The Bill proposes to have more consistent provisions across environment protection legislation in terms of the orders a court can make in relation to offenders, and the cost recovery that the EPA can seek from the Court.
New Offence to Delay Authorised Officers
  • The Bill contains a new offence of delaying, obstructing, assaulting, threatening or intimidating an authorised officer in the exercise of the officer’s powers, in addition to the existing offence of wilfully delaying or obstructing an authorised office.

This is an apparent response to the McClelland and Turnbull matters which involved the assault or delay of environment protection officers. The new offence is significant because the EPA would not be required to prove that the relevant delay or obstruction was willful, and so a person could be held liable for unintentional delays or obstructions.

Expanded Prohibition Notice Powers
  • Expanded power for the Minister to issue prohibition notices to occupiers of a class of premises or to a class of persons.
  • Expanded power to issue prohibition notices to directors, former directors or related bodies corporate of a corporation who has not complied with a prohibition notice.
Currently, the Minister can only issue prohibition notices requiring occupiers or persons to cease carrying on an activity.

The Bill proposes to enable the Minister to prohibit occupiers of a class of premises or a class of persons from carrying on an activity. This would enable the Minister to shut down all of the premises of so-called “rogue operators”, if recommended to do so by the EPA. While it is likely to be rarely (if ever) used, the expanded power could potentially be relied on by the Minister where a pattern of non-compliance is identified across a specific industry or across multiple premises of one organisation.

Administrative Reforms to EPA
  • The Bill also proposes a range of administrative The most notable reform is to considerably reduce the Minister’s control of the EPA so that the EPA is no longer subject to the control or direction of the Minister, and that the Minister only has a limited power to issue directions of a general nature to the EPA.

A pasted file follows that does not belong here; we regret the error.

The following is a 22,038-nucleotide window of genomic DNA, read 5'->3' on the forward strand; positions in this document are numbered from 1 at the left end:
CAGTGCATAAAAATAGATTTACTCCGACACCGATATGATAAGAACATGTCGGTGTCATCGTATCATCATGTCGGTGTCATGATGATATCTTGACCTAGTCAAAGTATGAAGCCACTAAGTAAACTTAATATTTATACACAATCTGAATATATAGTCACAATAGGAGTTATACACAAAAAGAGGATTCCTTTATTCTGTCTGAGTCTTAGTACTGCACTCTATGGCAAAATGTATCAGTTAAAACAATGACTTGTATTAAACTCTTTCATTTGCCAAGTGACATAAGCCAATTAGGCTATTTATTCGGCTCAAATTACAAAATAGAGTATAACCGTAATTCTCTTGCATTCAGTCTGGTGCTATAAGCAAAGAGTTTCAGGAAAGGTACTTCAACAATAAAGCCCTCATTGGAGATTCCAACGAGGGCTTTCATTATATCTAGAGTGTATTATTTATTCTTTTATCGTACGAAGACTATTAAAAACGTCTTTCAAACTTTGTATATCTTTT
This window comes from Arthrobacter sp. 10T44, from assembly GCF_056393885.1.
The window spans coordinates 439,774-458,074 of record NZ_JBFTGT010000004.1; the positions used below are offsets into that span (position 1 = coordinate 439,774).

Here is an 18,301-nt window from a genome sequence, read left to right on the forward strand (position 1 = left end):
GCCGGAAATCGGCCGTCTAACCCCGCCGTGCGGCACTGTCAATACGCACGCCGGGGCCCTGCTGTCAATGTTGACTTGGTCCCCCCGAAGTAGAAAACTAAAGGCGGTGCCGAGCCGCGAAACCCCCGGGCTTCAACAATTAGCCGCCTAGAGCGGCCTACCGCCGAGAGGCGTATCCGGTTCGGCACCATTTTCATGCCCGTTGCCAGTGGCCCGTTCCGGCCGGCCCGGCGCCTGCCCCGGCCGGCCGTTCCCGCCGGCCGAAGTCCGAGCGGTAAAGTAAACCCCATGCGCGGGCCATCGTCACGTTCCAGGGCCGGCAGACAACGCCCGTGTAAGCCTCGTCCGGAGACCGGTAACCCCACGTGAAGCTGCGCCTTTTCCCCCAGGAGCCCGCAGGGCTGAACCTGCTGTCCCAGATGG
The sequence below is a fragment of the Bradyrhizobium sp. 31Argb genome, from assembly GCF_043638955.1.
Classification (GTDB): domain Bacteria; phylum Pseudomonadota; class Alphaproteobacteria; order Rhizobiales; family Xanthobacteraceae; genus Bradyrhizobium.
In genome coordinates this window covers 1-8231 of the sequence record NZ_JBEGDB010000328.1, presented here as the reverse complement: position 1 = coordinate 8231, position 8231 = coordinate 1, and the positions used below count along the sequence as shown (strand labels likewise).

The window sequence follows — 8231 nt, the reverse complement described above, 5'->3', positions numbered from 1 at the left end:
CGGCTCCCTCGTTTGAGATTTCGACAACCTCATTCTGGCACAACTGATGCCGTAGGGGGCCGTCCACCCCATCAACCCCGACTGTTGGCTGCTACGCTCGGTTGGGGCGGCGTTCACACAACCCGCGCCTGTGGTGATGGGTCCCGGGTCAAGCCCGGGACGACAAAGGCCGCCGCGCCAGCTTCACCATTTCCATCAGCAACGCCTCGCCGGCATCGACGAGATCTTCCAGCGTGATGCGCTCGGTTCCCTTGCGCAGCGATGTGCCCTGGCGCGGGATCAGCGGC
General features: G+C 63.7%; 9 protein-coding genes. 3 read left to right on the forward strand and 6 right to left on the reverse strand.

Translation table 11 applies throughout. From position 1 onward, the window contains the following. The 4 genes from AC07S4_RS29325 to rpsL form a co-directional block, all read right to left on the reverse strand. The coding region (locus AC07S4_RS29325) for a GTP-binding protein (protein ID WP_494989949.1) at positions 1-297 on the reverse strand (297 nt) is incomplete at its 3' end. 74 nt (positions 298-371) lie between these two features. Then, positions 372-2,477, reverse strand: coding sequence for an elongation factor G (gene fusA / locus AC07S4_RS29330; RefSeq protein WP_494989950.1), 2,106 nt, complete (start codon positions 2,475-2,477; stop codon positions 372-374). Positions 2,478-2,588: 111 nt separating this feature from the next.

The EPA is generally regarded as an “independent” regulator, and the proposed reform formally reduces Ministerial control of the EPA thereby increasing its independence.

The Bill also includes some additional measures regarding board appointments to achieve greater diversity of collective skills, including expertise in human health and Aboriginal cultural values.


In addition to the reforms contemplated by the Bill, the EPA is currently consulting on the following regulations under the POEO Act:

  • Protection of the Environment Operations (Clean Air) Regulation 2021 (NSW); and
  • Protection of the Environment Operations (General) Regulation 2021 (NSW).

Each of these regulations:

  • were remade with only minor amendments earlier this year, to avoid automatic repeal under the Subordinate Legislation Act 1989 (NSW); and
  • will be substantively amended in 2022. The EPA has committed to carrying out consultation on the proposed changes in 2022.


The reforms contained in the Bill demonstrate how important it is for all businesses which operate in NSW, and their related bodies corporate, directors and managers to:

  • take environmental compliance very seriously; and
  • work effectively with the EPA to address any pollution and contamination issues.

Copyright 2021 K & L Gates